Why did our business fail? Part of it was it was a tough fundraising environment. We were trying to raise money in August of 2008. We didn’t have the right set of investors whose goals were aligned with the goals of the co-founder and I and that is something that can be a make-or-break issue. Ultimately, my co-founder and I hoped to work with a set of investors and a board of directors who would be able to support us in scaling up and running after the success we were seeing with happier.com. We didn’t find that. I wish I could be more direct but I can’t.
From that failure, there were some valuable lessons. One thing I learned is that you always need to be very careful about the people you work with—in terms of who you take money from and who is on your board. You need to make sure everyone’s interests are aligned. I got that advice time and time again, but it’s hard to listen to it when you’re head is down working on a very cool project—and your investors are writing you checks every month.
The other thing I learned is that you need to fail quickly. When something is not working, that’s a learning point and you do something with it. If you make the same mistake the second and third time, you’ve wasted resources and energy. Probably the number one lesson was learning when to say no. Saying no helps you prioritize, save resources and meet expectations. About 99 percent of the business development and strategic partnerships that came up we should have said no to. We spent a lot of time and resources chasing a lot of things.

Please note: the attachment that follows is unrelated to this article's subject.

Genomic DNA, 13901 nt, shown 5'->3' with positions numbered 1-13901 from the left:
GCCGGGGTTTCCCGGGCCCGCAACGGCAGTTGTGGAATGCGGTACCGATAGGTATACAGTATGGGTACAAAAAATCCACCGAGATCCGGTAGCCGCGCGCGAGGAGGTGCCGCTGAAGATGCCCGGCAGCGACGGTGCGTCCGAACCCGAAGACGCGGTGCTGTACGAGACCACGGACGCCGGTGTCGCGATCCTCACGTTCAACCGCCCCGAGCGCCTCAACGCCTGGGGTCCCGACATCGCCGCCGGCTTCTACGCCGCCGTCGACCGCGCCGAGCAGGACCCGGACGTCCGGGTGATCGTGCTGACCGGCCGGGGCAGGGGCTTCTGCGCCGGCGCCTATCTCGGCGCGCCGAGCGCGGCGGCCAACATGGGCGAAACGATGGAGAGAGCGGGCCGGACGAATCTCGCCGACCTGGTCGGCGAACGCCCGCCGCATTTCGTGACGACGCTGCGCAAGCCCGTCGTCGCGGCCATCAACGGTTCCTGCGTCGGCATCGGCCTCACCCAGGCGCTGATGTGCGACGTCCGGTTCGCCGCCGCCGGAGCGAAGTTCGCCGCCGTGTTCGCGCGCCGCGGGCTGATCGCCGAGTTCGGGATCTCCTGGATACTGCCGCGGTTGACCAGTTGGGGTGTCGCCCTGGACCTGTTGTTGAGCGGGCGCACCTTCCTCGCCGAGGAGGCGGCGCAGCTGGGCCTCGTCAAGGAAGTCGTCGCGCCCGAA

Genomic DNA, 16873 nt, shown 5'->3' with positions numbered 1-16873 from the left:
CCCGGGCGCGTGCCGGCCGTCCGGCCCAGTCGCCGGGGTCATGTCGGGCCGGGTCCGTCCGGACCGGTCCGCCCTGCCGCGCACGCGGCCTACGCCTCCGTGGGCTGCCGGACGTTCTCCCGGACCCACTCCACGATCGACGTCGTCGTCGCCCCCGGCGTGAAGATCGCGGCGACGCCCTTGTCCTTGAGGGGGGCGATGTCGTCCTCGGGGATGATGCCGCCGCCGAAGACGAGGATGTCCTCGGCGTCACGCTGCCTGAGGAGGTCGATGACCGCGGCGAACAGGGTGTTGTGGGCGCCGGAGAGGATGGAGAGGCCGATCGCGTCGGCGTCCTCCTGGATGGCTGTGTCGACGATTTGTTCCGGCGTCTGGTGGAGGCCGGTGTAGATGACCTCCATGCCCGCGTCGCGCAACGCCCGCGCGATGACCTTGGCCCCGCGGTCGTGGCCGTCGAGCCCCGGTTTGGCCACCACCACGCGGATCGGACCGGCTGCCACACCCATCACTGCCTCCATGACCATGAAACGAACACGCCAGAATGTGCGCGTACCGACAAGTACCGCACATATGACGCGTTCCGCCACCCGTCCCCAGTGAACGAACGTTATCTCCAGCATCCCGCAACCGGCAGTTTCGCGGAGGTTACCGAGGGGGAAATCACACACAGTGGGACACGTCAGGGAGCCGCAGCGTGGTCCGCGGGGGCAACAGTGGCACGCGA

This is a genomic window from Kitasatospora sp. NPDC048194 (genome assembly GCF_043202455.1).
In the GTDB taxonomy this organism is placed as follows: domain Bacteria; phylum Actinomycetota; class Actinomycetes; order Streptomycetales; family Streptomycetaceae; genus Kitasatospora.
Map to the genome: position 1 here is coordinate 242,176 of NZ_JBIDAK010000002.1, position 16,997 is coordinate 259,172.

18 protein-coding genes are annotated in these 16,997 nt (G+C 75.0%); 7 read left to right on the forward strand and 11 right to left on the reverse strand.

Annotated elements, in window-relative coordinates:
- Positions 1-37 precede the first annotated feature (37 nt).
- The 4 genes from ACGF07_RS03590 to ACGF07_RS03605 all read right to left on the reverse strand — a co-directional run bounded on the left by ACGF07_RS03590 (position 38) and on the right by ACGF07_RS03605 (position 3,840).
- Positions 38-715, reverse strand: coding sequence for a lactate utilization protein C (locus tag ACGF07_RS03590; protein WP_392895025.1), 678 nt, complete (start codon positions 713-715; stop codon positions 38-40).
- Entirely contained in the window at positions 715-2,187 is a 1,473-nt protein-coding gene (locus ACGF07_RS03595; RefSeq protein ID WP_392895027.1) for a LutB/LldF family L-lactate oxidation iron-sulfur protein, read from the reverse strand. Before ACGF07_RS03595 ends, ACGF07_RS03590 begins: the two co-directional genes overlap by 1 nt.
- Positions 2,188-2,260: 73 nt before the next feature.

Being inside a failing company was a life changing event for me. Over the course of three years, I worked alongside my team, night and day, on a project about which we were passionate. And our users and the media shared in our vision: we grew quickly, and had our story told on CNN, in the new York times, and by bloggers and reporters nationwide. Everything must have looked great externally. But as our company fell apart, we had to tell vendors to stop working, go through the lay-off process, and ultimately, admit failure. This of course caused me to question my own self-worth, and wonder what I, and my team, could have done differently. For so long, my personal identity was tied up with the company: it’s what I worked on feverishly, and I was always talking about it with the media, our partners, and our customers. Almost over night, I had to re-establish my identity, both for myself, and others. The experience was life changing, and I’ll carry with me forever those lessons and emotions.
Other “My Story” features: